Ambivalence in Teaching Publicly Controversial Science

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Wise, Sarah Bliss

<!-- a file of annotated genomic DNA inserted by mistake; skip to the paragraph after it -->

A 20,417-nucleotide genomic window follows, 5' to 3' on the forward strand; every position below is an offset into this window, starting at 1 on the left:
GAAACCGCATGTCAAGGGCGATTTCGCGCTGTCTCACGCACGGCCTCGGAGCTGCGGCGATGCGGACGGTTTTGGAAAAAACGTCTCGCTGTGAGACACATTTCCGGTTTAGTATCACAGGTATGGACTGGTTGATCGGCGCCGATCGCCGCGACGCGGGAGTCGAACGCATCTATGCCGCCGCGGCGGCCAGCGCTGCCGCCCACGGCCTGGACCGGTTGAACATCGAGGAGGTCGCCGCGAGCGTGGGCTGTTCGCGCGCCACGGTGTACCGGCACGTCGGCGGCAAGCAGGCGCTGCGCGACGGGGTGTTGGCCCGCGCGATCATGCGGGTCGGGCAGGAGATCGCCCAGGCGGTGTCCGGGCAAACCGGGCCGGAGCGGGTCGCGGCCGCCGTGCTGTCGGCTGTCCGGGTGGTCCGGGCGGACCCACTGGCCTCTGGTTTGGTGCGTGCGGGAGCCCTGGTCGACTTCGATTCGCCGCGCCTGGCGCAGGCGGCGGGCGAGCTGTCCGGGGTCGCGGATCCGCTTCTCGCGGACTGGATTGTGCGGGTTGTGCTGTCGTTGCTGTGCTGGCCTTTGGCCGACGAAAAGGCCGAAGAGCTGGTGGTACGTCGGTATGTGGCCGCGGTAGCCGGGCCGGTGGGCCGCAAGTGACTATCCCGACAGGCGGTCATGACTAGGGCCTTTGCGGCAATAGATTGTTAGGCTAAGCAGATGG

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p.MsoNormal, li.MsoNormal, div.MsoNormal { margin: 0in 0in 0.0001pt; font-size: 12pt; font-family: "Times New Roman"; }div.Section1 { page: Section1; }A recent national study of secondary evolution education suggested that a “cautious 60%” of high school teachers undermine their students’ ability to understand evolution, by teaching in a variety of ways that avoid controversy. In a study I conducted with middle and high school teachers in Colorado, I found a similar pattern with respect to the topic of climate change. A “cautious 86%” of middle and high school teachers hold beliefs about teaching climate change that would undermine their students’ ability to arrive at a clear understanding of the science behind the phenomenon. Paradoxically, most of this “cautious 86%” indicate that on a personal level, they believe the scientific consensus that recent climate change is primarily caused by human activity. I will explore some of the root causes of ambivalence in teaching important but controversial science topics in the United States, including an inappropriate application of the ethical standard to “be fair to both sides” to science education, and a lack of emphasis on these topics within state science education standards. Together, we will discuss implications of these findings for teaching these topics at the college level. I will point participants to resources for assessing the knowledge base and attitudes of incoming college students on these topics, such as the Bio-CLASS, the Concept Inventory of Natural Selection and the Greenhouse Effect Concept Inventory.